Imagine you're in the middle of disaster, the production database server crashed, management is breathing down your neck, and you need to restore this database as soon as possible.
I would like to share some PL/SQL code that enables us DBA's to do index maintenance. In our data warehouse there were a couple of procedures that saved very basic index information. Then the indexes where dropped and after the warehouse load they were recreated. The pitfall of these simple procedures was that they were not able to cope with partitioned indexes and other complex structures. These more complex indexes were rebuild as normal non-partitioned indexes afterwards.
Last year we installed Oracle Enterprise Manager Grid Control 11g.
The main reason was the fact that we were (still) on version 10.2.0.3 and we experienced some troubles with that version. Also Oracle anounced the problem with this version regarding the end-of-life of the SSL-certificate on Dec 31th 2010.
Following OTN tread http://forums.oracle.com/forums/thread.jspa?threadID=2154801&tstart=0 about copying archived logfiles from ASM to a UNIX filesystem, I am posting a script we used in the past.
Nowadays we use RMAN to get the files from ASM directly into a TSM diskpool, but back then we used another method for putting the archived logfiles on backup, which resulted in the need for this script:
With Oracle ASM the Oracle DBA has a new very powerfull storage medium where he/she can put the database files. However ASM already was introduced in Oracle 10g, for a lot of DBA's it is still a black-box with only very small holes in it where you can peek in.
In the beginning, I must confess I was very suspicious about ASM, especially because of being a black-box. However it occured to me very soon that it looks like a black-box because there is nothing much to see.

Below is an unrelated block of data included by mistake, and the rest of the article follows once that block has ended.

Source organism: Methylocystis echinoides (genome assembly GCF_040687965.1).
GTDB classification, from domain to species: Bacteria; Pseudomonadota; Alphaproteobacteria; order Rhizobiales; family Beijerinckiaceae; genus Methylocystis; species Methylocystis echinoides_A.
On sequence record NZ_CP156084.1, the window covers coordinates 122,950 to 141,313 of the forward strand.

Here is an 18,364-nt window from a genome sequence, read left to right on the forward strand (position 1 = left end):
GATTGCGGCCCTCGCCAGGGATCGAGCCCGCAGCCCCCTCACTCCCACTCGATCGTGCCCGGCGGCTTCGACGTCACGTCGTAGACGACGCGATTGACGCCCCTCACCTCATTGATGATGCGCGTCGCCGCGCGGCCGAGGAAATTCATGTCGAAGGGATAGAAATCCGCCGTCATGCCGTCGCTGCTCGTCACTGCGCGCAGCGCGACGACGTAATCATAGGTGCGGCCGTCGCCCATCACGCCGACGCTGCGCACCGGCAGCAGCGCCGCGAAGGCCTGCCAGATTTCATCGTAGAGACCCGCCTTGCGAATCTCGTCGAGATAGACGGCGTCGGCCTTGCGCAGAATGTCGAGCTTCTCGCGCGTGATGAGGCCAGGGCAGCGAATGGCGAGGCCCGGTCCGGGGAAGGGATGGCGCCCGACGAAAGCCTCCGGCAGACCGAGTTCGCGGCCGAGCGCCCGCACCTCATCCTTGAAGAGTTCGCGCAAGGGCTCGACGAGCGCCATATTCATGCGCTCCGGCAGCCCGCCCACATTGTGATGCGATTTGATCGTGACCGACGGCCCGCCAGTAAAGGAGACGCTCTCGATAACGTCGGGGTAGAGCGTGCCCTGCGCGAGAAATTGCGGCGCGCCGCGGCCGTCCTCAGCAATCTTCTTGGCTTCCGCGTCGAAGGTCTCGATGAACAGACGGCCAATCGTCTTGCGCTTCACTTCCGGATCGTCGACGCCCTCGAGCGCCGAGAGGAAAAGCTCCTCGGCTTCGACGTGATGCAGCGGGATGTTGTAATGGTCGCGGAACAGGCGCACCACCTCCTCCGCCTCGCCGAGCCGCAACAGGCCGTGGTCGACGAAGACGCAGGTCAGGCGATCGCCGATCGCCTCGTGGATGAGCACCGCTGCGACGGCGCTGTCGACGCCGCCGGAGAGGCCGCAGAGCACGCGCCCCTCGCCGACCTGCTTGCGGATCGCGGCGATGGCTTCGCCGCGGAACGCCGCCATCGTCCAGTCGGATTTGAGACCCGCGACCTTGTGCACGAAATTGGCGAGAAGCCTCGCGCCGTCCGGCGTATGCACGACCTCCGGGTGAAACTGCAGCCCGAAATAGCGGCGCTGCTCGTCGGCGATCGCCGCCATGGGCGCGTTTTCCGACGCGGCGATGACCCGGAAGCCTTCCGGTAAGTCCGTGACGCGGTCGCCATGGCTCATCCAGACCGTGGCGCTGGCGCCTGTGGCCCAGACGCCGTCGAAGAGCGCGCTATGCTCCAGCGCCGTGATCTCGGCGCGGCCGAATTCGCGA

In this section the installation/configuration of Oracle's Configuration Manager is explained.
What is this Configuration Manager?
Oracle's Configuration Manager is a tool that enables users to link their Oracle database configuration to an account on the Oracle Support site.
The advantages are huge !!
By linking your system to the Oracle Support Site the system is analyzed, checked and monitored constantly. This means that Oracle Support is able to warn you up front of any problem, risk or abnomality in your configuration.
After upgrading a database from Oracle 220.127.116.11 to 18.104.22.168 an XDB installation was performed to be able to send Emails from the database. As of Oracle 11g the sending of Emails needs the creation of an Access Control List, to control which database users can access a remote host for relaying ( or sending ) the Email to.
On the Internet there are scripts available to create such an ACL.
We used the script below to first create a procedure that takes care of all the steps involved in creating an ACL:
A couple of months ago, we setup our first RAC cluster consisting of two LPAR on an IBM AIX Power6 server. Although it has been months ago, and the cluster has been running a production database now successfully for over a month, I do want to share the 'frustration's we've had with setting up the user-equivalence, needed for the installation.
During the installation of a two Node RAC cluster we decided to install CRS and ASM on the latest stable Oracle level ( 22.214.171.124) and for reasons of application compatibility installed the database with release 10.2.0.4
All installation actions went fine. CRS, ASM and the database installation had their own owners and installation directories. All environments were physically seperated. CRS, ASM and the listener were running OK. However during the creation of the 10.2.0.4 database we ran into troubles.
With the introduction of AMM or ASMM as of Oracle 10g the option to lock the SGA into memory has become obsolete. Creating a database using dbca, especially with Oracle 11g, will turn on ASMM. By default lock_sga is set to FALSE.
If one favors the use of LOCK_SGA, ASMM needs to be disabled. To do this, both MEMORY_TARGET & MEMORY_MAX_TARGET needs to be removed from the init- or spfile.